Monitoring gardens and spreading the message

I’m impressed by @egordon88 's numbers from his yard. We live in the same town and although my yard is somewhat wild, with native and non-native shrubs, I’ve spent little time looking at the fauna that lives there (other than the birds and lizards and occasional mammal). Maybe if I’m ever under house arrest, I can devote efforts to documenting what else I have. ;-)

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As styx says, I have too much time on my hands! Almost 6,000 iNat observations plus a detailed spreadsheet to track the plants, animals, fungi, and microorganisms in my home and garden. I want to publish an Albuquerque insect checklist (probably excluding Sandia because the habitat is so different) at some point with data from iNat, UNM, and private collectors.

People don’t realize how much diversity is here and the impact they can make with pollinator friendly plants and best practices. If I can find 350 species of butterflies and moths by myself in 3 years in one tiny area …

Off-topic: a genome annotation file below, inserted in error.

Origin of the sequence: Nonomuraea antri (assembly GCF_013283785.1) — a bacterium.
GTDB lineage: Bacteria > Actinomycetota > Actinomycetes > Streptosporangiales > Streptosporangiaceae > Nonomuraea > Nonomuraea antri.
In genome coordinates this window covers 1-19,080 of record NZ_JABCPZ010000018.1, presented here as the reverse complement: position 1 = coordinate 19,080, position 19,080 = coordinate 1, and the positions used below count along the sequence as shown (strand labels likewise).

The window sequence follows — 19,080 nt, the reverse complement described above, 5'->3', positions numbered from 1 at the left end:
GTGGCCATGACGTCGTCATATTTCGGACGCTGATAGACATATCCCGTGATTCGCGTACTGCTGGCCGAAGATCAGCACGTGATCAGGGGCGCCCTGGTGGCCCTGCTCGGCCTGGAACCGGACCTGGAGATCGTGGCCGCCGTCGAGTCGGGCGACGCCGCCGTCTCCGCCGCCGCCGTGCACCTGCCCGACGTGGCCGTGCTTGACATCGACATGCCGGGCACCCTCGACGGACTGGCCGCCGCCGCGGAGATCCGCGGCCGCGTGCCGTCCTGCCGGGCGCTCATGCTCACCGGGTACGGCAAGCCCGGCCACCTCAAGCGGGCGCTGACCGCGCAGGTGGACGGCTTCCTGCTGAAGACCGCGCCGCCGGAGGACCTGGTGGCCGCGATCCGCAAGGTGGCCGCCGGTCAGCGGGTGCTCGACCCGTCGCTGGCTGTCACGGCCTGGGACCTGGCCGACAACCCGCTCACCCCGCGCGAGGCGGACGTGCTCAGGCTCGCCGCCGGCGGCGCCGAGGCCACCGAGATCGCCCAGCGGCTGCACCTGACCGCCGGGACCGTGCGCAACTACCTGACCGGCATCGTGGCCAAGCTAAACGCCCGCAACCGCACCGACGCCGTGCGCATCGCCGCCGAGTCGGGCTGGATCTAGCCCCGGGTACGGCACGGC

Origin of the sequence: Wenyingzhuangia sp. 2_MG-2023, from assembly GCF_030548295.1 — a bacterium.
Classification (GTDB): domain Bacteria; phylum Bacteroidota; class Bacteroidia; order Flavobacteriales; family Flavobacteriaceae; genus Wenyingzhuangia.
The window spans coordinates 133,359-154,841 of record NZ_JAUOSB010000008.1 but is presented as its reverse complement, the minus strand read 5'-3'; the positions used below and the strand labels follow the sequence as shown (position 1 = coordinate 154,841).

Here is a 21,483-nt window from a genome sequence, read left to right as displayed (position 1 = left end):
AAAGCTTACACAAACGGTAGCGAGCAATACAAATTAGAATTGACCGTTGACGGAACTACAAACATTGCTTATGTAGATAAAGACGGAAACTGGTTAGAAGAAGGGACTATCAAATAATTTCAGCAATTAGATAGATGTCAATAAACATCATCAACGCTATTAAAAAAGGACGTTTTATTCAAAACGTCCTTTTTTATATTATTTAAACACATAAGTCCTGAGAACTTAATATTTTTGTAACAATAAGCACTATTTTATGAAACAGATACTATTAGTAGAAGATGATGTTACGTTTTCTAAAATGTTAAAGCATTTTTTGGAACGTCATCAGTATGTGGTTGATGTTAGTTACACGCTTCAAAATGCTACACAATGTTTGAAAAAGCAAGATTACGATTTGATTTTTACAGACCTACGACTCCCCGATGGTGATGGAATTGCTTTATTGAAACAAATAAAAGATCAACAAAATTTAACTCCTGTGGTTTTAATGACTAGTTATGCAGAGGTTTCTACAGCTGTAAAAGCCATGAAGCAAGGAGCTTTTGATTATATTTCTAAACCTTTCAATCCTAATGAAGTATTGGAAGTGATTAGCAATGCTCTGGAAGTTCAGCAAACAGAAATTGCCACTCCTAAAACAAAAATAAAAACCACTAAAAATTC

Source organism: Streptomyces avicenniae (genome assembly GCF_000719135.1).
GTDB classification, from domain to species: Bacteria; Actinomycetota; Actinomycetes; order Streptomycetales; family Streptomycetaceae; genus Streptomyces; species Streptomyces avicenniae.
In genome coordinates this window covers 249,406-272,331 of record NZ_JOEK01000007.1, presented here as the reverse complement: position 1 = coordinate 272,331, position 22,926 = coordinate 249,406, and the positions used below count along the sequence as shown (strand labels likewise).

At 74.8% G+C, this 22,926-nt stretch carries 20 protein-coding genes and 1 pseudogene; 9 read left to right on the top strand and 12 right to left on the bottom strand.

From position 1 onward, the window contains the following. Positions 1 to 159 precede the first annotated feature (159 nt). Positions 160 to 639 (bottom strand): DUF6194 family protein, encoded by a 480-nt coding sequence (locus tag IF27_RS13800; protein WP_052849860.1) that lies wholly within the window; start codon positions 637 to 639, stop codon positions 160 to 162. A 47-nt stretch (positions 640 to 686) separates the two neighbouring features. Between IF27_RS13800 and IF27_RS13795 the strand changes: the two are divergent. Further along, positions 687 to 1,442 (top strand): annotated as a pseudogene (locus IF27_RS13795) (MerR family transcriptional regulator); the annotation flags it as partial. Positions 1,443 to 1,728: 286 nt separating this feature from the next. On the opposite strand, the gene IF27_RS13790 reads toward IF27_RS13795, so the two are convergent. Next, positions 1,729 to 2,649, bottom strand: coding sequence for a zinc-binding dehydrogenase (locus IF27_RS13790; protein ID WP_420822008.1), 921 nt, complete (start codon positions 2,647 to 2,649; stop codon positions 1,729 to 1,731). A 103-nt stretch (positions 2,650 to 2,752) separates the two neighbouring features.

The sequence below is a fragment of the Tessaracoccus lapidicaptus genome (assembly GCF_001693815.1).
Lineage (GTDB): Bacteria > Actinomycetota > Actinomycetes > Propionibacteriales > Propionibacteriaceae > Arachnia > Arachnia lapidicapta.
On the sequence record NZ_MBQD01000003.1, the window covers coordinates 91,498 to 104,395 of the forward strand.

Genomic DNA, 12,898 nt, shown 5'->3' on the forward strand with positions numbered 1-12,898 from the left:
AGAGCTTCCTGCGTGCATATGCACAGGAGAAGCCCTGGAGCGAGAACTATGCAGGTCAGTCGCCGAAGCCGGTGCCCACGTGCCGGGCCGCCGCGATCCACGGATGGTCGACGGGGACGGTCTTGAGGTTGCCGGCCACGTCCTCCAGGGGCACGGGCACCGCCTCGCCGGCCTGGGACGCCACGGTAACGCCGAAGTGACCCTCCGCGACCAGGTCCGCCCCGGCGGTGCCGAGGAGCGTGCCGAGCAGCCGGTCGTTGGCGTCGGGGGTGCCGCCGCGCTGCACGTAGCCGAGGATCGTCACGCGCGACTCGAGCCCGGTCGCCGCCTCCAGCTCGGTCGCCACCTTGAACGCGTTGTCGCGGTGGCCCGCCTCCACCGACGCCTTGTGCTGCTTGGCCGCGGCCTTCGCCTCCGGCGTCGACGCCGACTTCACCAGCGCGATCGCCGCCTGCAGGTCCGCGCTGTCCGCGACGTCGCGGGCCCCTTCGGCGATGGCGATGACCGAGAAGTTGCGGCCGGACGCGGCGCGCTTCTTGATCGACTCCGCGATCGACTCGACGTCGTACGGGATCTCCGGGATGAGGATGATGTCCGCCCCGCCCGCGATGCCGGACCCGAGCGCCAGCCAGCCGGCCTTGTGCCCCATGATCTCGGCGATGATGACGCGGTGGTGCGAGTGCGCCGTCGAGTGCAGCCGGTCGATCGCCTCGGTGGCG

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Is there an ecologically responsible pre-emergent weed control I can use?

Ultimately, I will mulch and add ground cover, but until I get to that, I would like to stop the weeds, if I can do it safely.

https://www.greenmatters.com/p/eco-friendly-weed-killer

I found this article.

Corn gluten meal, apparently?

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I wonder if corn would be location specific, because here at least it would not last long. Carpenter ants seem to be fond of corn and carry it away extremely fast. (You can often see them working diligently on anything spilled outside the tortillerias here.)

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A friend of mine recommended sowing lettuce, of all things. It sprouts fast, most varieties are cold-tolerant, and the plants will shade the ground. Plus, you get salad. Anything that you don’t eat can just keep growing.

I suppose that if the lettuce were allowed to set seed, you could end up with a similar problem to the one you’re currently dealing with, but an overabundance of Lactuca sativa seem easier to manage, somehow. You could leave the excess on neighbors’ doorsteps, for instance. It would make a nice change from zucchini.

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Wait this is such a good idea.

I wonder if it would help me shade out the ridiculously pernicious patch of artemesia vulgaris that I’ve been dealing with